U.S. government debt yields rose Friday after reports on domestic manufacturing and consumer spending proved better than expected.
The uptick in yields Friday came after a print on U.S. manufacturing fell less than feared.
The ISM Manufacturing Index fell to 41.5, better than Wall Street estimates of 35 but down sharply from March's 49.1. The measure is a diffusion gauge, measuring the percentage of firms seeing expansion, so a reading below 50 indicates contraction.
While virtually every category showed sharp declines, the overall index was held higher by inventories, which showed a reading of 49.7, up 2.8 percentage points from the March reading, and an 11-point jump in supplier deliveries to 76.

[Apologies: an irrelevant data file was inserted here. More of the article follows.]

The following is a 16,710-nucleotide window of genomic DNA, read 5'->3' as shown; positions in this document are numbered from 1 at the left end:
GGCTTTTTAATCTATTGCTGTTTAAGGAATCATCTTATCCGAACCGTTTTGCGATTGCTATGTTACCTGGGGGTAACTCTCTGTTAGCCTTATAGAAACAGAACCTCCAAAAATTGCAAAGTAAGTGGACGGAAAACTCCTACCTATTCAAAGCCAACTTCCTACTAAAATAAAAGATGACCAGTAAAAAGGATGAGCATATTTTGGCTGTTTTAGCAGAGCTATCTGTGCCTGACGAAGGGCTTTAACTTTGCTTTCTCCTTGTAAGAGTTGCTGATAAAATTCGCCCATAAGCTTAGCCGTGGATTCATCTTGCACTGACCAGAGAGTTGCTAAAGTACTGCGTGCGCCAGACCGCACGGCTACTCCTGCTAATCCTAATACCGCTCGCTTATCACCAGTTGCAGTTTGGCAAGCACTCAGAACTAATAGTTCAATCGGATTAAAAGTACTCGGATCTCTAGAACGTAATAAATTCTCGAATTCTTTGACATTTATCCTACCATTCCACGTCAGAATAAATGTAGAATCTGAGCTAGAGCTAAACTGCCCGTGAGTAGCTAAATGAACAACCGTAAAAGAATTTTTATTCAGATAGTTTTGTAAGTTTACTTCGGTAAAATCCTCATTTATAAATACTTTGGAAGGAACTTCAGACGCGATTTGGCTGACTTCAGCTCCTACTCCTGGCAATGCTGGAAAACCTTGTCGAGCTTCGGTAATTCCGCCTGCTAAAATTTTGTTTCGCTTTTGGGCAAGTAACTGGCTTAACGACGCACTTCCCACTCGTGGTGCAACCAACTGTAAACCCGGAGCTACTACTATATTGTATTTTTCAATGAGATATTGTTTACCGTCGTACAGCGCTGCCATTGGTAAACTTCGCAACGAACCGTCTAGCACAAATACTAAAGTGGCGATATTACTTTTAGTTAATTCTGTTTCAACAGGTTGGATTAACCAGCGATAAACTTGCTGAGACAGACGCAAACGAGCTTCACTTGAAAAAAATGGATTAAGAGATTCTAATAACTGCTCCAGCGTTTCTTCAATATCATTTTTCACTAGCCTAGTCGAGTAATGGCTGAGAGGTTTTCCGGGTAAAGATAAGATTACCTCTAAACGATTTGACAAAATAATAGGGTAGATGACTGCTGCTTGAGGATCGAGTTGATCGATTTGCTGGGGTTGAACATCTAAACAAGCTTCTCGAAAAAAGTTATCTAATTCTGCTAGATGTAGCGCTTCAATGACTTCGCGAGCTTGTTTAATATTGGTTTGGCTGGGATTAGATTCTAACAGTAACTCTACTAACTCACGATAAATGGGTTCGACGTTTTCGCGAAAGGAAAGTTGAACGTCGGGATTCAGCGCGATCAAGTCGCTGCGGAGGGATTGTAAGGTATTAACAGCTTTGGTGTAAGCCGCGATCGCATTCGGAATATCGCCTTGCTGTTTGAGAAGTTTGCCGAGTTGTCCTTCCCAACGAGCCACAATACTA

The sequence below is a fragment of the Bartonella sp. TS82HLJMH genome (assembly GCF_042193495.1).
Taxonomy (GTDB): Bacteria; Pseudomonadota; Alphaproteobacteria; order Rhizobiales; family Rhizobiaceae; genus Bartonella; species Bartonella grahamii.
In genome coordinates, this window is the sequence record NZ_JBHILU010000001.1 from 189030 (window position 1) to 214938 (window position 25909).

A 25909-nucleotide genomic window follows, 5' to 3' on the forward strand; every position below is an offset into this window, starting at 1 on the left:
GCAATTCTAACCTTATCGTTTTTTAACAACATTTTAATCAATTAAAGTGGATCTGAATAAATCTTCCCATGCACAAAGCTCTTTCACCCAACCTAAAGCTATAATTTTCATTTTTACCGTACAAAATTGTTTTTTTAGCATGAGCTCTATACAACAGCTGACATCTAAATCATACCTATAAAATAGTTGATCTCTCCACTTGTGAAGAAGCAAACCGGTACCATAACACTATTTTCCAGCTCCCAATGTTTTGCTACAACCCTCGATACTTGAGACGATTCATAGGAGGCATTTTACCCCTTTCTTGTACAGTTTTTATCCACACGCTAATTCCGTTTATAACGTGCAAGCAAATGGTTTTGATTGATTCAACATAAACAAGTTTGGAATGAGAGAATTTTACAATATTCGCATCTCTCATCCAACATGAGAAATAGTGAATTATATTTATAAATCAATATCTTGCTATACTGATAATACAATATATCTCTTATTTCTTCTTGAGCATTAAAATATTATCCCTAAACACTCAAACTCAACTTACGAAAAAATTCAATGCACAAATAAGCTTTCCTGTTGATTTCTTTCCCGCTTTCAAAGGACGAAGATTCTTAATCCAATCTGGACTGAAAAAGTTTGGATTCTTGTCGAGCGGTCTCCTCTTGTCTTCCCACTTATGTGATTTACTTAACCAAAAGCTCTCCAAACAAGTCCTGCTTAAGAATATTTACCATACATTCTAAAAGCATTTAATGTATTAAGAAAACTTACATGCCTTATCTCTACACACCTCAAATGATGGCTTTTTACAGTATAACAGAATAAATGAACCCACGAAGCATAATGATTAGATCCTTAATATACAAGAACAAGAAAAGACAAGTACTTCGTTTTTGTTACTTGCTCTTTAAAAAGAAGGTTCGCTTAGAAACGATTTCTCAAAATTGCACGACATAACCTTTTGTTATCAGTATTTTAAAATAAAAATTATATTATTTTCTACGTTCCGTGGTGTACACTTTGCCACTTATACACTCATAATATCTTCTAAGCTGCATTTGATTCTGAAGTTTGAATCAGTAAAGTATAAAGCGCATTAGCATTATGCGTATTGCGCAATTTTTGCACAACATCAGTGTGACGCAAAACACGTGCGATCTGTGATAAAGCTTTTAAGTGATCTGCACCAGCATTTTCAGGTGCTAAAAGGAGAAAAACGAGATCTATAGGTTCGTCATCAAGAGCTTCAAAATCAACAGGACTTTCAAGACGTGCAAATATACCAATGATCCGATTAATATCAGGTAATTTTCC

First-time filings for unemployment insurance hit 3.84 million last week, again exceeding market expectations bringing the tally since the coronavirus pandemic took hold to 30.0 million. The jobless toll now accounts for 18.4% of the country's working-age population.
U.S. consumer spending dropped 7.5% in March compared with a year earlier, while personal incomes fell 2% over the month, data showed on Thursday.
Risk-off sentiment has also been driven by a threat from U.S. President Donald Trump late on Thursday to impose retaliatory tariffs on China over the coronavirus pandemic. President Trump suggested that the long-awaited trade agreement signed by the world's two largest economies in January was now of secondary importance.
Half of all U.S. states are now forging ahead with their own strategies for easing restrictions on restaurants, retail and other businesses shuttered by the crisis, despite warnings from health experts over a lack of wide-scale virus testing and other safeguards.
- CNBC's Yun Li and Jeff Cox contributed to this report.